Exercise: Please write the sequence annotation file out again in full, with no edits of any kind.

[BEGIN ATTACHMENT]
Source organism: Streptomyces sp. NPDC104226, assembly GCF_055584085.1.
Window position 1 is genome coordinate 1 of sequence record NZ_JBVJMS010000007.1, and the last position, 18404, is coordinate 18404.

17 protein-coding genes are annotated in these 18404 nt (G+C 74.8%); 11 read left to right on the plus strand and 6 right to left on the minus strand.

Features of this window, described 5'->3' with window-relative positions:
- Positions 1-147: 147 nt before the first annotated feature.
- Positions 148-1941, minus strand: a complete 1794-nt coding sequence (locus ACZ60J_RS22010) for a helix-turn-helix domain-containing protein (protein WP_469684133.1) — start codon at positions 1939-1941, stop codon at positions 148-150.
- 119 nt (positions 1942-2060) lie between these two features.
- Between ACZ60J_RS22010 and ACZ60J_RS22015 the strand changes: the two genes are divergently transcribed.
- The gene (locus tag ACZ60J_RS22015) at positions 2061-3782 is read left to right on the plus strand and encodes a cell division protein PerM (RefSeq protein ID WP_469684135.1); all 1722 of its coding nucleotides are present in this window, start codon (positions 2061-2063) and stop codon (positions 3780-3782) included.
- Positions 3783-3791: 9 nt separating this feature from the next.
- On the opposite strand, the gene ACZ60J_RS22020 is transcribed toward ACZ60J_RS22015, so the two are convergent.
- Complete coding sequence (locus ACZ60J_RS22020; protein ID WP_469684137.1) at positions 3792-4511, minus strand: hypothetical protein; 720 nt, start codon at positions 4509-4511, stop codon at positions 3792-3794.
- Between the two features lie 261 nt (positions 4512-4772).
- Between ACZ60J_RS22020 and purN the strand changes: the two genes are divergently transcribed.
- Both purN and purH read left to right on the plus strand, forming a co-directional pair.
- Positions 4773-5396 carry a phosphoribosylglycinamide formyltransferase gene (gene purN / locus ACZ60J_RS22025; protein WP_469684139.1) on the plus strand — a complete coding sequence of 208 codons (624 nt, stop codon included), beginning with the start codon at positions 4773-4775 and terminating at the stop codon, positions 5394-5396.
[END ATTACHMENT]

Source organism: Streptomyces sp. NPDC104226, assembly GCF_055584085.1.
Window position 1 is genome coordinate 1 of sequence record NZ_JBVJMS010000007.1, and the last position, 18404, is coordinate 18404.

17 protein-coding genes are annotated in these 18404 nt (G+C 74.8%); 11 read left to right on the plus strand and 6 right to left on the minus strand.

Features of this window, described 5'->3' with window-relative positions:
- Positions 1-147: 147 nt before the first annotated feature.
- Positions 148-1941, minus strand: a complete 1794-nt coding sequence (locus ACZ60J_RS22010) for a helix-turn-helix domain-containing protein (protein WP_469684133.1) — start codon at positions 1939-1941, stop codon at positions 148-150.
- 119 nt (positions 1942-2060) lie between these two features.
- Between ACZ60J_RS22010 and ACZ60J_RS22015 the strand changes: the two genes are divergently transcribed.
- The gene (locus tag ACZ60J_RS22015) at positions 2061-3782 is read left to right on the plus strand and encodes a cell division protein PerM (RefSeq protein ID WP_469684135.1); all 1722 of its coding nucleotides are present in this window, start codon (positions 2061-2063) and stop codon (positions 3780-3782) included.
- Positions 3783-3791: 9 nt separating this feature from the next.
- On the opposite strand, the gene ACZ60J_RS22020 is transcribed toward ACZ60J_RS22015, so the two are convergent.
- Complete coding sequence (locus ACZ60J_RS22020; protein ID WP_469684137.1) at positions 3792-4511, minus strand: hypothetical protein; 720 nt, start codon at positions 4509-4511, stop codon at positions 3792-3794.
- Between the two features lie 261 nt (positions 4512-4772).
- Between ACZ60J_RS22020 and purN the strand changes: the two genes are divergently transcribed.
- Both purN and purH read left to right on the plus strand, forming a co-directional pair.
- Positions 4773-5396 carry a phosphoribosylglycinamide formyltransferase gene (gene purN / locus ACZ60J_RS22025; protein WP_469684139.1) on the plus strand — a complete coding sequence of 208 codons (624 nt, stop codon included), beginning with the start codon at positions 4773-4775 and terminating at the stop codon, positions 5394-5396.